Note: You cannot change mods in the ‘mods’ folder while the game is running. You must completely shut it down before adding or subtracting mods from your game.


    Now just drag and drop your mods and you are ready to go.


    Selecting your Forge profile:

    The Forge version you just installed should be selected as your profile by default when you start up Minecraft. If not, I recommend creating a profile exclusively for Forge to keep them and Vanilla versions separate. Just go to ‘Create Profile’, choose a name, designate the Forge version to use and you’re good to go. Now press play and let Minecraft load. At the title screen, go into ‘Mods’ and you should see whichever mods you put into your mods folder plus the three mentioned prior listed here. If not, you did something wrong so double check everything.You can also try the following troubleshooting tips.


    Troubleshooting Crashes or Mods Not Loading/Showing Up:

    When dealing with mods, there are several things that can happen as you load up your game. I’m going to cover the most common things so you can double check your set-up and see if any of these apply.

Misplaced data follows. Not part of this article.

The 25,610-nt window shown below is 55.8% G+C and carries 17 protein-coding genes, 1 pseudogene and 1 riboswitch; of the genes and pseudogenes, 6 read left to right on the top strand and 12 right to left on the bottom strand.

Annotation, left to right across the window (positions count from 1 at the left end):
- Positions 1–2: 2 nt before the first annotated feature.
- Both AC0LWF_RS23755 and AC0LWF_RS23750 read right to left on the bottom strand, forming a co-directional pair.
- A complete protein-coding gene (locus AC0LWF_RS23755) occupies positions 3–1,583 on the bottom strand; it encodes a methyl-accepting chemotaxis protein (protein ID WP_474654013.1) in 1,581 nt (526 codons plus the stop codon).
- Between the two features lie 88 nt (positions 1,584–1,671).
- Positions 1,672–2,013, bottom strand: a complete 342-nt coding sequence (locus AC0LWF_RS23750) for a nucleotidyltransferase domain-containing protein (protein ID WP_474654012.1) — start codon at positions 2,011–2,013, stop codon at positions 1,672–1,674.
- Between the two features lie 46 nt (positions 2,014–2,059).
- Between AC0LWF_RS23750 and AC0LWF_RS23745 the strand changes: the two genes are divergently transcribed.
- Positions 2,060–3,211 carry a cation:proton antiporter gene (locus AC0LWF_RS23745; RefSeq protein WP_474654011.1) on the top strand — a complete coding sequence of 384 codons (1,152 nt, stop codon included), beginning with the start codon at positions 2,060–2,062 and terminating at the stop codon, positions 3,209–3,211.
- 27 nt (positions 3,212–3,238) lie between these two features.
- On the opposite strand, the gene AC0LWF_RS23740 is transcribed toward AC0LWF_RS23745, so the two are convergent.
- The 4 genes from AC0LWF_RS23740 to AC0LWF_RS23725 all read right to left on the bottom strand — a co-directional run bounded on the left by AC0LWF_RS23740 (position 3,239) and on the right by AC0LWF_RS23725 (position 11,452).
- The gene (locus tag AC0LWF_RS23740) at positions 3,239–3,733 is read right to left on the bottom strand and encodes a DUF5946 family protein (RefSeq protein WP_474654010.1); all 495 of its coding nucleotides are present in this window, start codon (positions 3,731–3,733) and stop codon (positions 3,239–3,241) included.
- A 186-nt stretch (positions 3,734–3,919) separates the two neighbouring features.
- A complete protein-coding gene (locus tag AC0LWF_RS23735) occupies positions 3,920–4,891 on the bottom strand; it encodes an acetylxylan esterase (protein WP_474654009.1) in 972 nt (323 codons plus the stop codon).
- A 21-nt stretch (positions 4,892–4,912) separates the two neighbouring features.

Game crashes or black screens after pressing ‘Play’ at the launcher, but before getting to Mojang screen:

    Chances are you either don’t have all the right versions of the mods you want to use for the version of Forge and Minecraft you are using, or you forgot a necessary prerequisite mod or API for one of the mods.


    About Forge and Mod versions:

    The versions of Forge and the mods you are using must all match up for things to work properly. If, for instance, you want to mod 1.7.10, you need Minecraft 1.7.10, Forge 1.7.10 (and the right build version for all your mods, and all your mods must be for 1.7.10 as well. If any of these get mismatched, you will likely crash or the mods will not show up. The mod author will usually list what version of Forge their mod uses and/or was built with. If you try to use Forge versions older than that it will generally not work. Using the latest Forge version for your Minecraft version is usually your best bet.